The sky split, spilling sickly greenish fire from a golden tear that opened between the stars. The cacophony of yips, snarls and howls faltered on the other side, then became high, pained shrieks. Bursts of golden flame flashed along the base of the wall of fire, as beast men still charging from behind crashed into those trying to backpedal away from it. The beast men vanished in a lick of flame, leaving only echoes of their cries and wisps of ash on the cold night’s wind.
“Wichery!” Justin breathed.
“Witchery that keeps our heads on our shoulders,” Brynne said.
“They’re coming through!” The young man drew his sword.
Brynne knocked his blade back down as he made to raise it.
“Don’t be a fool. They’re on our side.”
The shadowy figures drew closer, the greenish-gold glare lessening, revealing the broad-shouldered Halav and a handful of archers hurrying away, their eyes wide and wild.
“Where are the others?” Jasna asked, as they drew nearer.
“The white witch said to retreat, that’s what we’re doing,” the big man rumbled.
“Where are Petra, and the Huntsman?” Jasna pressed.
“I told her it was folly. They are too many. Hurry, now, lads. The little witch said her wall would not hold for long.” Halav ushered the archers past the girls. “We won’t wait at the shore,” he said.
“You can’t just run away!” Jasna called after the man. He did not even slow his pace.
The girl turned, and ran to catch up with the other three.
They found Zirchev, kneeling over the Queen, tying off an already-blood-soaked bandage around her midsection.
“I told her to stay back with the rest of the archers,” he hissed, hands trembling as he reached for another bandage. “But she insisted—”
“Move aside. Let me see,” Katarin said, her hands going to the fallen woman’s side. She peeled back the bandage, and blood welled up over her fingers. She sucked in a sharp breath.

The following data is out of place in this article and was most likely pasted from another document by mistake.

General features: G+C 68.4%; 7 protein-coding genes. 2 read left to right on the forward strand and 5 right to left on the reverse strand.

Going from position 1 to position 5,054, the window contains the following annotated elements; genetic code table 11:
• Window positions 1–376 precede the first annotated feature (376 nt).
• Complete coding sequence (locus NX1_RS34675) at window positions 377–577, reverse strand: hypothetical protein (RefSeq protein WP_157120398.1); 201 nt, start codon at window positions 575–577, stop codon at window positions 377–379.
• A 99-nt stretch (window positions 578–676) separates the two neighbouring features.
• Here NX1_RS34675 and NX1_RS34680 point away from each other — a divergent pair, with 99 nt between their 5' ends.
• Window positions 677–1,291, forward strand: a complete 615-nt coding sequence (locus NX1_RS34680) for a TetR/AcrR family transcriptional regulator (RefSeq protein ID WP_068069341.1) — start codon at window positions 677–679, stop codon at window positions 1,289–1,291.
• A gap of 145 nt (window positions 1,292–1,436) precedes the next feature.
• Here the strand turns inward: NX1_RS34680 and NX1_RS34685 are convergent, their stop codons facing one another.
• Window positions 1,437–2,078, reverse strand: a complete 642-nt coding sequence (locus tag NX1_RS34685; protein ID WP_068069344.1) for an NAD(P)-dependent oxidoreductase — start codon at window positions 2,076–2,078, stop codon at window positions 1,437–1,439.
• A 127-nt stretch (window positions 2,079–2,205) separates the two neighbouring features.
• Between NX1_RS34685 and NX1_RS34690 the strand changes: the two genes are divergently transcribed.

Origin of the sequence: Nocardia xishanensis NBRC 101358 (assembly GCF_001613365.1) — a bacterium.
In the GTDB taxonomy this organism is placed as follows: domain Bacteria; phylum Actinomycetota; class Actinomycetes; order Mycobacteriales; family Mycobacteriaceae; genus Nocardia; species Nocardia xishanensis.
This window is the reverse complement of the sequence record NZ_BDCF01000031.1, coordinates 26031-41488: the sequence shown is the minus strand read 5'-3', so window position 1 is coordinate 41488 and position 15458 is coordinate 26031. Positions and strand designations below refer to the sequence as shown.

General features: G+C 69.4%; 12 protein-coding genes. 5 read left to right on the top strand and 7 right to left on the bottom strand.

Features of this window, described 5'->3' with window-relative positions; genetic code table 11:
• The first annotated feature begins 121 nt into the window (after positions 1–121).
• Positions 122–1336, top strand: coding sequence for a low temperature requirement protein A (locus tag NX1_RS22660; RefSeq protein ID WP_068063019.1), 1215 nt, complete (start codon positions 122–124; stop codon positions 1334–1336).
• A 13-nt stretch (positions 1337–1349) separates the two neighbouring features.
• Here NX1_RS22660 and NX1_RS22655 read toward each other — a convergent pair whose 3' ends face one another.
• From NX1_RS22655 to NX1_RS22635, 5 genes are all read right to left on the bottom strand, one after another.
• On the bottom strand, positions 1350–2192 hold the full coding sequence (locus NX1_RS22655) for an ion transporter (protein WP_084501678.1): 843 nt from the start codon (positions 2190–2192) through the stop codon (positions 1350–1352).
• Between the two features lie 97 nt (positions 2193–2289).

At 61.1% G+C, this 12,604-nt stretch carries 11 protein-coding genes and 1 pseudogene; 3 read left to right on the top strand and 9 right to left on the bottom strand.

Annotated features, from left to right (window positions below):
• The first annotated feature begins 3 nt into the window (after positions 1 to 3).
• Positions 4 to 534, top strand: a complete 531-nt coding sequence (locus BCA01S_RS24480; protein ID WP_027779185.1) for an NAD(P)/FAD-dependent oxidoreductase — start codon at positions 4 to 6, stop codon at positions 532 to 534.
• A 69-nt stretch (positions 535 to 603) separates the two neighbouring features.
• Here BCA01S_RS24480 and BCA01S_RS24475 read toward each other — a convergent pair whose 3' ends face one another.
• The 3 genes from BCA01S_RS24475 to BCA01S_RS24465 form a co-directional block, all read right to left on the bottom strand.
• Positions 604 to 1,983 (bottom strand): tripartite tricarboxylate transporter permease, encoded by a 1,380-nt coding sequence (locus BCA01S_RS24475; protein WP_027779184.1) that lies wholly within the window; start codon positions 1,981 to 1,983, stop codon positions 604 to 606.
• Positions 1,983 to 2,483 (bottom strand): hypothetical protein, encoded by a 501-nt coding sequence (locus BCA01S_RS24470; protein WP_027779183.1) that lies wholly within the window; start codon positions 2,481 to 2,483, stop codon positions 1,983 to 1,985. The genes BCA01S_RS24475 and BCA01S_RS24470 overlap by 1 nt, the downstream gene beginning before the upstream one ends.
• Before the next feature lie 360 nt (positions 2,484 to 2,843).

“This is bad,” she said.
“What do you need?” Brynne asked.
“Hot water. Hot irons. Warm, clean cloth. More light. More time.”
“What do you need that we have a chance of getting?”
Katarin shook her head, biting her lip. “Too much blood. This wound is too deep.”
“I saw you work your healing on the little one,” Zirchev said. “Her wounds were deeper than these.”
“That took nearly all of my strength,” Katarin said. “And Petra helped with that. Now stop, you’re making it worse!” The girl snatched the bandage from the Huntsman’s hands, winding it up and packing it against the bandage he’d just applied.
“Time,” Morana said, as if she’d just remembered something. She fished the green stone from the front of her bodice. “I think there is something I can do about that.”
“This isn’t some trick to turn sticks into arrows,” Katarin said over her shoulder. “No, hold that here,” she said, turning back, and moving Zirchev’s hands.
Morana shook her head. “No, that was something completely different, making them into something they would already become, but skipping all the time in between. This wouldn’t hurry her along…” The golden chain clanked as she tightened her grip on the stone. “No, I think I can do just the opposite.”